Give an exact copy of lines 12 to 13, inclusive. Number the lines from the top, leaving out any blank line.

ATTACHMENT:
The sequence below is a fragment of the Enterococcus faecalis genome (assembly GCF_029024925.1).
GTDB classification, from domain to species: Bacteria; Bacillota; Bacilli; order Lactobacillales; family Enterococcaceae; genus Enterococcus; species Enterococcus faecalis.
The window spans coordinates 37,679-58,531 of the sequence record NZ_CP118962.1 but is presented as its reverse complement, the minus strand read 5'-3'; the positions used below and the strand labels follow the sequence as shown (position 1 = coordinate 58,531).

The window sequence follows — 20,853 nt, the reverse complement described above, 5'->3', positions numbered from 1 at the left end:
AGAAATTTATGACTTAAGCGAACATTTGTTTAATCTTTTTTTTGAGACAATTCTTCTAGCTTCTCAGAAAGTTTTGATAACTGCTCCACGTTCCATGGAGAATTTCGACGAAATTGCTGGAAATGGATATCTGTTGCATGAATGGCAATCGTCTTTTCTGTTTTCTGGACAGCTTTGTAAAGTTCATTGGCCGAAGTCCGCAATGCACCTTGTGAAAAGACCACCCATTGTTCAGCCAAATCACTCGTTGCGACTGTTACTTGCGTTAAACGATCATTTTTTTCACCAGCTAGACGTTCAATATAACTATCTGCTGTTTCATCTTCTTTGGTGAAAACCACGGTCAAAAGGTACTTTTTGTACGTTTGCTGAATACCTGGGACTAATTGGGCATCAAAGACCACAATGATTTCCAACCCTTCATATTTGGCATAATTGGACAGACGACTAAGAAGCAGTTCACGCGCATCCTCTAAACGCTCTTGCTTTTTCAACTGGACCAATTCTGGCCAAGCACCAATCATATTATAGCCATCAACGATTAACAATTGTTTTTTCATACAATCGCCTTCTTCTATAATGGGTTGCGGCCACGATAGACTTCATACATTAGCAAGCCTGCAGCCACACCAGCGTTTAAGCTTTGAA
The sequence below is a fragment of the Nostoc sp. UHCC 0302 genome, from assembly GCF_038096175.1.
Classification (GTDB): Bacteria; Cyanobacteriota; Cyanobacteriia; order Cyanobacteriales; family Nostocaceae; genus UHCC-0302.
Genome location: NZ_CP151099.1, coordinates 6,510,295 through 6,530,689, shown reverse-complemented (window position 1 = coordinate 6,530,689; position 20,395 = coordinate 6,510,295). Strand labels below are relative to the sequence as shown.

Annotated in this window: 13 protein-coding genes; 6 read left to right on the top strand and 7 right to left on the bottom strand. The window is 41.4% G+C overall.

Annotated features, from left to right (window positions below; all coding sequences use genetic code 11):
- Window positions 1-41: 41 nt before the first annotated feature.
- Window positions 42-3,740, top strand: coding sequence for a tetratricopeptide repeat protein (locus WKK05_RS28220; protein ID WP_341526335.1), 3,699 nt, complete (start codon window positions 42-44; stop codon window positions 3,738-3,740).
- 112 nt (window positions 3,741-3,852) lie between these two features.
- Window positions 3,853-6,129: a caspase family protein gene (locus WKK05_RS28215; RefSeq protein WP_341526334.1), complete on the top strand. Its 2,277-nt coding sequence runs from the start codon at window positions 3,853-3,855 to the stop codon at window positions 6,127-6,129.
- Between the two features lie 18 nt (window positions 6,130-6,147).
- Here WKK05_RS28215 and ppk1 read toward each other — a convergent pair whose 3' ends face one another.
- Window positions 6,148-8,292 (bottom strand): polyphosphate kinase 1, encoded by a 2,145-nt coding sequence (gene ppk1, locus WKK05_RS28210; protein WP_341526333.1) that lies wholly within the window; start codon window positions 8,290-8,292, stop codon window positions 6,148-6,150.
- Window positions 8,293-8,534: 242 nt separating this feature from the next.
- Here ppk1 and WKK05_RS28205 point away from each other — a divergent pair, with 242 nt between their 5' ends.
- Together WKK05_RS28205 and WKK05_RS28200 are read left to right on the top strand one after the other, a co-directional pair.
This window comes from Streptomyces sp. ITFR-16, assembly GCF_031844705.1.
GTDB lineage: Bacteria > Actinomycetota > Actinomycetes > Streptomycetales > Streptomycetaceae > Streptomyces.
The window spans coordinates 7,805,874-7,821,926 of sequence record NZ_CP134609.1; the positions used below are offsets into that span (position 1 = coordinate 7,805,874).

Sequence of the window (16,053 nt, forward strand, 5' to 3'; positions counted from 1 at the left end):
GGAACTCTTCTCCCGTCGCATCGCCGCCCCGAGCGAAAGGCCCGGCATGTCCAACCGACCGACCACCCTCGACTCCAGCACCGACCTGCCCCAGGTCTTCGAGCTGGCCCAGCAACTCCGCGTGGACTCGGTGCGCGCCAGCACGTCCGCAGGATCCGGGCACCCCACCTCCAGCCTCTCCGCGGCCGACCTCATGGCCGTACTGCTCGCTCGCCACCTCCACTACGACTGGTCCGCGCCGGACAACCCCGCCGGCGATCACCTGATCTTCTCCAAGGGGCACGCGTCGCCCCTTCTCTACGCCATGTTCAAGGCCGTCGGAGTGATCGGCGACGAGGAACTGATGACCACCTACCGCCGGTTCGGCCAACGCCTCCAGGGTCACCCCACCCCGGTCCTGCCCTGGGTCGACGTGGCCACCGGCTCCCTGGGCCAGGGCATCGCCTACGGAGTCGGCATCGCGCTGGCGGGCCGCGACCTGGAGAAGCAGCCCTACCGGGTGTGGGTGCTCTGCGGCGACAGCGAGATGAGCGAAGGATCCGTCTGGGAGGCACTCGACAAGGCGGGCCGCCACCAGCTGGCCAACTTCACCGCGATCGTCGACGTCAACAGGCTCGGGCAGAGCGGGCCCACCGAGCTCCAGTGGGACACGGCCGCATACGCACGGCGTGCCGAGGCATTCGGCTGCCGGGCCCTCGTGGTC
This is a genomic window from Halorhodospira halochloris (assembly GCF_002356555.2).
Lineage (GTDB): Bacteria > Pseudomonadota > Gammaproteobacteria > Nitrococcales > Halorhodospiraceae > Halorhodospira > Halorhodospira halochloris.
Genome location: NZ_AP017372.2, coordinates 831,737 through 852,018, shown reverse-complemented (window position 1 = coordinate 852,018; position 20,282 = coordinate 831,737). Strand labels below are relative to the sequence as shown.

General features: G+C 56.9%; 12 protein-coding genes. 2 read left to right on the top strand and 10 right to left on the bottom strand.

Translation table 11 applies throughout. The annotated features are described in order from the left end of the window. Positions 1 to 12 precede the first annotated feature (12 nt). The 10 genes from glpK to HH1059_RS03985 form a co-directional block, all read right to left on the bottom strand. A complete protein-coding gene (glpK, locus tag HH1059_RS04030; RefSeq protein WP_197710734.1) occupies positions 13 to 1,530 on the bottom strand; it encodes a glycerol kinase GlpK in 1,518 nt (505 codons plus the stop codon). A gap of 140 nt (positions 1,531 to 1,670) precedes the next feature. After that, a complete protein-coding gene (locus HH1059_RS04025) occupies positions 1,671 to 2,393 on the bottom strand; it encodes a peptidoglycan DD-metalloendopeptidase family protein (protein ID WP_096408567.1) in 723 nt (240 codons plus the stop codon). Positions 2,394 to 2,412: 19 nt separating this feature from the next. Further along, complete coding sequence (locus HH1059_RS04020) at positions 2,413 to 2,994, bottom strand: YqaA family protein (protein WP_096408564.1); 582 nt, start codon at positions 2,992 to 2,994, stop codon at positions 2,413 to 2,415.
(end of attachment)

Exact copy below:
- Window positions 42-3,740, top strand: coding sequence for a tetratricopeptide repeat protein (locus WKK05_RS28220; protein ID WP_341526335.1), 3,699 nt, complete (start codon window positions 42-44; stop codon window positions 3,738-3,740).
- 112 nt (window positions 3,741-3,852) lie between these two features.